Plan and conduct an investigation individually and collaboratively to produce data to serve as the basis for evidence, and in the design: decide on types, how much, and accuracy of data needed to produce reliable measurements and consider limitations on the precision of the data (e.g., number of trials, cost, risk, time), and refine the design accordingly (NGSS Lead States, 2013. p. 55).
Building on this NGSS description, we emphasize the importance of including in genetics investigation opportunities for students to engage in establishing norms for data collection. This seemingly small aspect of the investigation could be handled procedurally, telling students to observe seedlings and score this phenotype as purple stem, and that phenotype as rosette, etc. However, that approach misses a powerful learning opportunity for students to purposefully engage in a key science practice.
Engaging Students in the Practice of Establishing Data Collection Norms
Actively engaging students in figuring out how to collect and report their phenotypic Fast Plants observations can be a powerful learning opportunity. Students can then realize how data collection norms are essential for sharing information within small groups and across the classroom learning community. Engaging students in this pivotal practice can be overlooked in the rush to gather data for analysis. However, skipping the work of negotiating norms and standards undermines the authenticity of engaging fully in the practice of planning and conducting an investigation collaboratively.
A great example of the importance of data acquisition planning can be found in the supporting materials for citizen science and crowd-sourced data collection projects. Using the US government’s site on citizen science (and their free toolkit), students could compare their process of negotiating data collection standards for Fast Plants phenotypes to citizen science project recommendations for data management.
Recently, the Wisconsin Fast Plants Program developed a set of photographs and discussion prompts for use in engaging students who are investigating dihybrid inheritance patterns. This tool is designed for use in investigations where students observe Fast Plants seedlings germinated on paper towel from parental, F1 and F2 generations from a Rosette and Non-purple stem dihybrid cross. Photographs of seedlings similar to what students will observe firsthand can be used as a catalyst for discussion about setting standards for identifying and reporting data. These resources are intended as tools to support students attempting to make sense of the phenotypic observations, rather than for procedural instruction.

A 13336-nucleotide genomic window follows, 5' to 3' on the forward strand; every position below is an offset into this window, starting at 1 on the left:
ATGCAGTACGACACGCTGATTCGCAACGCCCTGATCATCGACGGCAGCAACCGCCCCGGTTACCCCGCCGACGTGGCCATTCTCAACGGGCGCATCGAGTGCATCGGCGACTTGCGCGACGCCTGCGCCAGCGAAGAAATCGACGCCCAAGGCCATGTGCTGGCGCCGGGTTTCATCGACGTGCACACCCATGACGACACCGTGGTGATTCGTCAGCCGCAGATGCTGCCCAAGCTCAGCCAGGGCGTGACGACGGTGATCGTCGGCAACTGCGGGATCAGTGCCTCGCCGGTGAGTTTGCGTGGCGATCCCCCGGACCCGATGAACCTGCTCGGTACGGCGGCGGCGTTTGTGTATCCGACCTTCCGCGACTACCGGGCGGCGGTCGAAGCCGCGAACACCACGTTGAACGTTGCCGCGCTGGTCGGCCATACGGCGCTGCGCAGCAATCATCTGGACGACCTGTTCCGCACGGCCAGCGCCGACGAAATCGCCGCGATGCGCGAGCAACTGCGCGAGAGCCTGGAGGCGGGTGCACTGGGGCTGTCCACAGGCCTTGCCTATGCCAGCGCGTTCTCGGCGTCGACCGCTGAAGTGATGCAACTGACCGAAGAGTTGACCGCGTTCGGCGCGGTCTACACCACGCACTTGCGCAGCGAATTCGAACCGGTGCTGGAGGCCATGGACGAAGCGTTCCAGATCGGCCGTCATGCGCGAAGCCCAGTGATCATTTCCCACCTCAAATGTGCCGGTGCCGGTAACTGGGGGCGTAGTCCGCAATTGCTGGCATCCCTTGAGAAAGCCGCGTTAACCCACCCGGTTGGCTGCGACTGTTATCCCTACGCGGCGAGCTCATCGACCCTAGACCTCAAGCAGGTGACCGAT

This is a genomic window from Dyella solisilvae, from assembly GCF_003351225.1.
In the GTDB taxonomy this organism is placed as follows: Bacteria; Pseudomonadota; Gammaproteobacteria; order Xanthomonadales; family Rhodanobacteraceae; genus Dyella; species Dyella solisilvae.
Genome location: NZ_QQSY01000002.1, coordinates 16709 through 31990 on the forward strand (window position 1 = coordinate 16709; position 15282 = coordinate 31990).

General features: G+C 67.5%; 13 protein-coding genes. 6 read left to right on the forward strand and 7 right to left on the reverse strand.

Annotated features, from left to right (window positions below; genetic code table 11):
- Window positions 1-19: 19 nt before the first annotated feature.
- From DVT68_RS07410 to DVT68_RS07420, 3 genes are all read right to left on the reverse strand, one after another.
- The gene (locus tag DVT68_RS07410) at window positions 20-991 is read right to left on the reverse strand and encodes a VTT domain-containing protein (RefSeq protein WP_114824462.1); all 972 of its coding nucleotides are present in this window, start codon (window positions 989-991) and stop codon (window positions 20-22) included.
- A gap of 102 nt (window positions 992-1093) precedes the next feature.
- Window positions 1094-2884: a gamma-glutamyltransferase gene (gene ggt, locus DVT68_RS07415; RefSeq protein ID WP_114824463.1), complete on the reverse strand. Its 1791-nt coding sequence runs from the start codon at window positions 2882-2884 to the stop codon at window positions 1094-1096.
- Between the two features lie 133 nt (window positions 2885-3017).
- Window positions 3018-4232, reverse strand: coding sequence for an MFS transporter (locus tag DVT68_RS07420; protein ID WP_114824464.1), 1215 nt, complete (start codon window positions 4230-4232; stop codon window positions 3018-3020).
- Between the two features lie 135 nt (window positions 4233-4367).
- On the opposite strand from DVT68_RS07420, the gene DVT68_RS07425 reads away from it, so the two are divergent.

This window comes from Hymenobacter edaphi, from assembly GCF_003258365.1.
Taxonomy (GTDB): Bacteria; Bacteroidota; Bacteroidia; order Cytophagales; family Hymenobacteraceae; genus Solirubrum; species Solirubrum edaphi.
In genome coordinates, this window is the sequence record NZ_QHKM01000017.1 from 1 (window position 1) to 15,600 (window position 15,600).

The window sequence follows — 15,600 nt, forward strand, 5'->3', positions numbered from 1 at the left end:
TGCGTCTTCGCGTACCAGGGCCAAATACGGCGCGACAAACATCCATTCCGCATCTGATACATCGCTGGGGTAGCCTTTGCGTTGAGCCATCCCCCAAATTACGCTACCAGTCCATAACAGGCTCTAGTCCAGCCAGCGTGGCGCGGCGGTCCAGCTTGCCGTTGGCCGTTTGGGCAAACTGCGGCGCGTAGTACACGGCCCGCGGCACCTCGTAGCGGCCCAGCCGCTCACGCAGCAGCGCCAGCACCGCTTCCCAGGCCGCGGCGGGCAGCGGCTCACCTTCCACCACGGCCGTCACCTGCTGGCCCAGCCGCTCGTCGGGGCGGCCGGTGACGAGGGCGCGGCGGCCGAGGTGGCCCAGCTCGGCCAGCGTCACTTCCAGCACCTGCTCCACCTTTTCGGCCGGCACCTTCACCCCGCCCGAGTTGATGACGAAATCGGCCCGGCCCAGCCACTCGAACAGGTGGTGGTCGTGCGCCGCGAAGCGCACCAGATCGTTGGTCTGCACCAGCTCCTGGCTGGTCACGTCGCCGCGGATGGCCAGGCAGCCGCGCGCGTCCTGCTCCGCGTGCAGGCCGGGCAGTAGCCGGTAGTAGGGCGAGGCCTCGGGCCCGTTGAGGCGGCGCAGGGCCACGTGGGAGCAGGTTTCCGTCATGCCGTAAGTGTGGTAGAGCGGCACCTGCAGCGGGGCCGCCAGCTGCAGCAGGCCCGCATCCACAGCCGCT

Using these materials students can collectively establish phenotypic criteria, then practice assessing if a seedling is the purple or non-purple stem phenotype and rosette or standard stature. As a result of genuinely engaging in this practice, students will collect more accurate data that can be shared across groups to produce a viable sample size for analysis. In addition, students can reflect on their work to build appreciation for and understanding of science practices overall.
Rather than providing students with an “answer key” for scoring seedlings as purple or non-purple and rosette vs. standard stature (similar to the photo above) they are shown photos similar to what they will observe–a mix of seedlings, some of which have ambiguous phenotypes. In this way, the tool supports students to genuinely engage in the practice of establishing norms for data collection and recognizing its importance in producing high quality data.
Dihybrid genetics investigations, using Wisconsin Fast Plants as a model organism set the stage for genuine 3-D learning. When taught with a rigorous 3-D learning approach, students have opportunities for rich knowledge construction on many levels. Specifically, by intentionally making time for students to grapple with establishing standards and norms for data collection, they are afforded opportunities to appreciate the impact of this practice on data quality and shareability. In this way, we can teach genetics concepts in the true spirit of 3-D learning.